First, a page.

“Have a safe summer,” reads a sign at the entrance to John D Horn high school in Mesquite, Texas, from which Dallas gunman Micah Johnson graduated in 2009.
The man who this week shot dead five police officers before being killed by police using a remotely controlled explosive device, was already a member of the Junior Reserve Officer Training Corps when he left school.
By 2013, as a full-blown reservist, he was deployed to Afghanistan as a mason and carpenter with the US Army’s 420th Engineer Brigade. He is not believed to have seen combat, though he was awarded an Army Achievement Medal and a Nato Medal. Yet whatever his state of mind when he left for the Middle East, he returned to the US the following year a troubled man.
Johnson left the Army in 2015 as a private first class and moved back in with his mother. His departure was reportedly preceded by sexual harassment charges from a female soldier with whom he served in Afghanistan, who allegedly told superiors that he should seek “mental help”. It is unclear whether he did so.
Police who searched the Johnsons’ two-storey home in Mesquite – a quiet, lower middle-class Dallas suburb made up mostly of flat green fields, modest brick homes and chain fast-food outlets – found a cache of bomb-making materials, firearms and a “personal journal of combat tactics.” He is thought to have frequented gun ranges.
Bradford Glendening, a military lawyer assigned to represent Johnson after he returned from Afghanistan, told the Boston Globe that his Army superiors “didn’t like him, that was very clear”. Yet Sarah Castañeda, a woman who served alongside Johnson, described him in a Facebook post as “my battle buddy, my brother in arms.”
In a recent CV, Johnson reportedly said that since returning to civilian life, he had worked with the “mentally challenged” for the organisation Touch of Kindness, and as a shift manager at a sandwich shop, Jimmy John’s. Caitlyn Lennon, a 27-year-old former co-worker at the shop, told the Dallas Morning News that she knew him as a gun owner who was “distrustful of the police”.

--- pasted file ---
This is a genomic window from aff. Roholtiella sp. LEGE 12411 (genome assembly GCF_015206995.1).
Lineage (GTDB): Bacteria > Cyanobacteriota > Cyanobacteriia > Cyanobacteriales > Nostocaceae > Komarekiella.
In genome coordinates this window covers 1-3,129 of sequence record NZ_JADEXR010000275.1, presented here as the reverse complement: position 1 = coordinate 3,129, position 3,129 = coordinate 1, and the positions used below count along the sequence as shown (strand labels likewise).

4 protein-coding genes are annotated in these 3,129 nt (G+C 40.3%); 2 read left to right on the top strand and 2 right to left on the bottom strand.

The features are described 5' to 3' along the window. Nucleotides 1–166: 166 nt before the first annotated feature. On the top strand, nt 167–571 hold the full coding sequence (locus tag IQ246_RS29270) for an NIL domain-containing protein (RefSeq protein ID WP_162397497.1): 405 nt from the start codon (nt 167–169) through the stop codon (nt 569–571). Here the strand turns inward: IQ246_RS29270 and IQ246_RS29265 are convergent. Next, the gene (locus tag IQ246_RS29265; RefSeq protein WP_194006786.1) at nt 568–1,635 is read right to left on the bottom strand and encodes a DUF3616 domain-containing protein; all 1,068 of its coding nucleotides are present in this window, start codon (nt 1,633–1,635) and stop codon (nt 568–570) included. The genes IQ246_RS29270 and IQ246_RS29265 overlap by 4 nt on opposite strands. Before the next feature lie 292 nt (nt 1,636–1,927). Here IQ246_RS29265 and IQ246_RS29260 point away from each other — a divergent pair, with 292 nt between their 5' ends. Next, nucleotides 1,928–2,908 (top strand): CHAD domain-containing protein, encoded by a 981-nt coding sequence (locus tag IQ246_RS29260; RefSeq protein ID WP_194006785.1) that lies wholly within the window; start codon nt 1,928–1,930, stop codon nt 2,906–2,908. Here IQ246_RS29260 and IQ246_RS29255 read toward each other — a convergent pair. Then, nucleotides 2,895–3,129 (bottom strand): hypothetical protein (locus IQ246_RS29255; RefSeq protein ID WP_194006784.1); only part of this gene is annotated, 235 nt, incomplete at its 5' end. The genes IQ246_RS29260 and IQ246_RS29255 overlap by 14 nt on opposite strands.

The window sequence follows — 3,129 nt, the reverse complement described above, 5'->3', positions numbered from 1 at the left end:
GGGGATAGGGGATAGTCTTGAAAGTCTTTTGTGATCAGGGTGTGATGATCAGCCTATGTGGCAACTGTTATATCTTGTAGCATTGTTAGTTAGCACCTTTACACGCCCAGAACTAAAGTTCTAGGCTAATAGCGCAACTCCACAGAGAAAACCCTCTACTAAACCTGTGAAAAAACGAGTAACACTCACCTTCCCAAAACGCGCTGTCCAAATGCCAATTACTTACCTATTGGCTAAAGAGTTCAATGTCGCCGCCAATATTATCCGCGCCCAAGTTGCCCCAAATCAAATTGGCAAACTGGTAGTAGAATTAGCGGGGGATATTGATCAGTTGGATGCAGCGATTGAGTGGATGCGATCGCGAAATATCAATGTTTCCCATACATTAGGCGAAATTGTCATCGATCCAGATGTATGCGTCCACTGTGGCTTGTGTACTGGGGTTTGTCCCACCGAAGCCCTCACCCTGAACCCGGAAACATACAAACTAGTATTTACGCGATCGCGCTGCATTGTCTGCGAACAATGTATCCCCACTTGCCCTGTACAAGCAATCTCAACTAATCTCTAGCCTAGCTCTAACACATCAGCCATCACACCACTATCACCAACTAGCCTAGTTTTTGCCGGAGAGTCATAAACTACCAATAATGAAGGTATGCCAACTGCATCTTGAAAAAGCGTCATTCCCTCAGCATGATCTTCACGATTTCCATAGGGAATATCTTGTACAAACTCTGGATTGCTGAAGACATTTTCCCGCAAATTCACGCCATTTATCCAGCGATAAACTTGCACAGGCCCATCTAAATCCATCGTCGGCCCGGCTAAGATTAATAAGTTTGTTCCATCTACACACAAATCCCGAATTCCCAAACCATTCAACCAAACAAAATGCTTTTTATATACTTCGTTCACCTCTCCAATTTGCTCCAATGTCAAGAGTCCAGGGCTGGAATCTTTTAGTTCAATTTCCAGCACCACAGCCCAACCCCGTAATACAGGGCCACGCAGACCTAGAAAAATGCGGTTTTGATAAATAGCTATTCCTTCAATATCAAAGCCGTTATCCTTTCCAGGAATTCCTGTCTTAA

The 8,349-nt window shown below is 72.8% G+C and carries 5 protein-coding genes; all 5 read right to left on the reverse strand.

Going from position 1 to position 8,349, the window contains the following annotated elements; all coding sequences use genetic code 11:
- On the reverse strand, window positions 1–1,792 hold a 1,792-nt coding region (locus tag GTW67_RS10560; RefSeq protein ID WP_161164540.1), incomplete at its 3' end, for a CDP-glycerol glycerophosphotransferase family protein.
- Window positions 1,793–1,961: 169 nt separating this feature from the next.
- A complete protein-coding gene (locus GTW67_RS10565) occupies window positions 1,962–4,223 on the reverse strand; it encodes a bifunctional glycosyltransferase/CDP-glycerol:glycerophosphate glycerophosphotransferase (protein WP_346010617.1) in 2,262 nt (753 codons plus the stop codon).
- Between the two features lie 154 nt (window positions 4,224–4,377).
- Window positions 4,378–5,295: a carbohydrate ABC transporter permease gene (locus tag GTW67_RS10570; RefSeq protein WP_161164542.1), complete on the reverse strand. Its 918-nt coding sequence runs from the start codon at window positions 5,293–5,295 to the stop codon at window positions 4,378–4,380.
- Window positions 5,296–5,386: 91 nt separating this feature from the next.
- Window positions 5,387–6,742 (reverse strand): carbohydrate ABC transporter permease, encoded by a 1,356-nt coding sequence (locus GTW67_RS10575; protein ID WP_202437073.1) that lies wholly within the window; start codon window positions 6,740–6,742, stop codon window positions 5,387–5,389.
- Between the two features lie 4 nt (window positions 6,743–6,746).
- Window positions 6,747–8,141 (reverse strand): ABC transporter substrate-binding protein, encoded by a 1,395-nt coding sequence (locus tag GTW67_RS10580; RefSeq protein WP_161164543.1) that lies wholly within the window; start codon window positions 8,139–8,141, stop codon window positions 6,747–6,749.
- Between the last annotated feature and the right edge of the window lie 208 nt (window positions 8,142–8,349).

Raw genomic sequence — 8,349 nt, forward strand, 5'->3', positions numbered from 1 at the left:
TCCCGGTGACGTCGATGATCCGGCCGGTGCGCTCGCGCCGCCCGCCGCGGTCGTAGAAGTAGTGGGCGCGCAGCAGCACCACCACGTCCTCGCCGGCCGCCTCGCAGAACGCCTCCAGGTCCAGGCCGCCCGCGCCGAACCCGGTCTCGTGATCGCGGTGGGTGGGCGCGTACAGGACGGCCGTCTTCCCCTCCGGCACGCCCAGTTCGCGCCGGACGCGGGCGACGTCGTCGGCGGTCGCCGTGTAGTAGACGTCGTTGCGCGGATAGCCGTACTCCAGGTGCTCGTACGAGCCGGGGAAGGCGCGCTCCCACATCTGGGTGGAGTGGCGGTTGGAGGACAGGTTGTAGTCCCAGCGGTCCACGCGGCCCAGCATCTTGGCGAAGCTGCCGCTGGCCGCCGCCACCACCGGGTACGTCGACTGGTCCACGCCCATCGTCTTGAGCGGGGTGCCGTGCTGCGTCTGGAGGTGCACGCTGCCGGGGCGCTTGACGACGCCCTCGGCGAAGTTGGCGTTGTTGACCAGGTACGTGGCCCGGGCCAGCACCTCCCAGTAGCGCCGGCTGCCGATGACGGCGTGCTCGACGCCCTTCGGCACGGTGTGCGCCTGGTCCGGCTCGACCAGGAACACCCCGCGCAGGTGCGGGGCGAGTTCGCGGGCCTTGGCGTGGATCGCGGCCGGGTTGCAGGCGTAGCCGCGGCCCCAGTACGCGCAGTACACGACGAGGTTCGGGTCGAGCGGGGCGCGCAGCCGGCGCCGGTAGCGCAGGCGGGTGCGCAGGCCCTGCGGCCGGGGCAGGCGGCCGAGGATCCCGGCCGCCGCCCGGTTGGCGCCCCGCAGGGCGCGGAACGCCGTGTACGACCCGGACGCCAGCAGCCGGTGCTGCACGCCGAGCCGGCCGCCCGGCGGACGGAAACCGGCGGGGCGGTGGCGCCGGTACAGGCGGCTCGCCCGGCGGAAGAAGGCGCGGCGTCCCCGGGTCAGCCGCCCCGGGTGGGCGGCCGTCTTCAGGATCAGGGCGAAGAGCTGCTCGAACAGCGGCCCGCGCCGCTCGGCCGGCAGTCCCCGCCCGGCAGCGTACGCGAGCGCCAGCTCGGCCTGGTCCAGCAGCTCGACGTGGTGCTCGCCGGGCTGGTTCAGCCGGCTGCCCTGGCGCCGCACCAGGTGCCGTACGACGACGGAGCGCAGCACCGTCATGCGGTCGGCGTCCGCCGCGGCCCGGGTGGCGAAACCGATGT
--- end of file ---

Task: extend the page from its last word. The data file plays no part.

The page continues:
Meanwhile, he identified himself as a black nationalist on Facebook, where his profile photo depicted him wearing a dashiki with his fist aloft in a black power salute. He had also “liked” the New Black Panther Party and the Black Riders Liberation Party, which have been described as hate groups by the Anti-Defamation League and the Southern Poverty Law Centre.
Another group featured on his page, the African-American Defense League, was formed in 2014 by activist Mauricelm-lei Millere, who regularly attempts to incite violence against the police using social media.
During his stand-off with police on Thursday night, Johnson said he “wanted to kill white people, especially white officers”, according to Dallas Police Chief David Brown.
He was eventually killed in the covered car-park in downtown Dallas where he had been cornered by police. After police attempts to negotiate failed, a so-called bomb robot – like those used routinely by US forces in Iraq – was sent in and detonated, the first time law enforcement has used such a device with deadly force on US soil.
Until the attacks on Thursday, Johnson had no criminal record and was not thought to have had any direct links to terror groups, the Los Angeles Times reported. But Israel Cooper, a friend with whom Johnson regularly played basketball in a Mesquite Park, told the Associated Press, “It’s the quiet ones that just do the most devastating stuff.”